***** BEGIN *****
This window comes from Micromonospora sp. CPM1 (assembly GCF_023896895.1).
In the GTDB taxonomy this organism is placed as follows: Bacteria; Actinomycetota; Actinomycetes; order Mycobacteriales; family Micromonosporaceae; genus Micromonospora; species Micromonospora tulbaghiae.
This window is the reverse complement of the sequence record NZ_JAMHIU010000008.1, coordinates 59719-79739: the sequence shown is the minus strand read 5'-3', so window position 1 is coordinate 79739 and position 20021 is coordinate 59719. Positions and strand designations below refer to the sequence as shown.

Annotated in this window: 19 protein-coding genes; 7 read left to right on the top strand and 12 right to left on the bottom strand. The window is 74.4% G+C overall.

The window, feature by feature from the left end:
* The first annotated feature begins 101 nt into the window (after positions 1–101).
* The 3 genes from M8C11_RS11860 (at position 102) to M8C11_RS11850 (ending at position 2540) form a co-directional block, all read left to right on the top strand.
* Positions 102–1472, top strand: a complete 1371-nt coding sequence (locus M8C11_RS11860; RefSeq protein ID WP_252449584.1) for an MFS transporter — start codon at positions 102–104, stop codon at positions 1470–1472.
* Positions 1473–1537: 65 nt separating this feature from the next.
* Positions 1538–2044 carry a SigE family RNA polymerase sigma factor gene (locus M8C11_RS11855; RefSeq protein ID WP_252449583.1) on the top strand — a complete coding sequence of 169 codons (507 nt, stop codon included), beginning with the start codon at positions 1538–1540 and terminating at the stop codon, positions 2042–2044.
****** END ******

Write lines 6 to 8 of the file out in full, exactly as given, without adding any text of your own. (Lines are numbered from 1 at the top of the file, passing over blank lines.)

* The first annotated feature begins 101 nt into the window (after positions 1–101).
* The 3 genes from M8C11_RS11860 (at position 102) to M8C11_RS11850 (ending at position 2540) form a co-directional block, all read left to right on the top strand.
* Positions 102–1472, top strand: a complete 1371-nt coding sequence (locus M8C11_RS11860; RefSeq protein ID WP_252449584.1) for an MFS transporter — start codon at positions 102–104, stop codon at positions 1470–1472.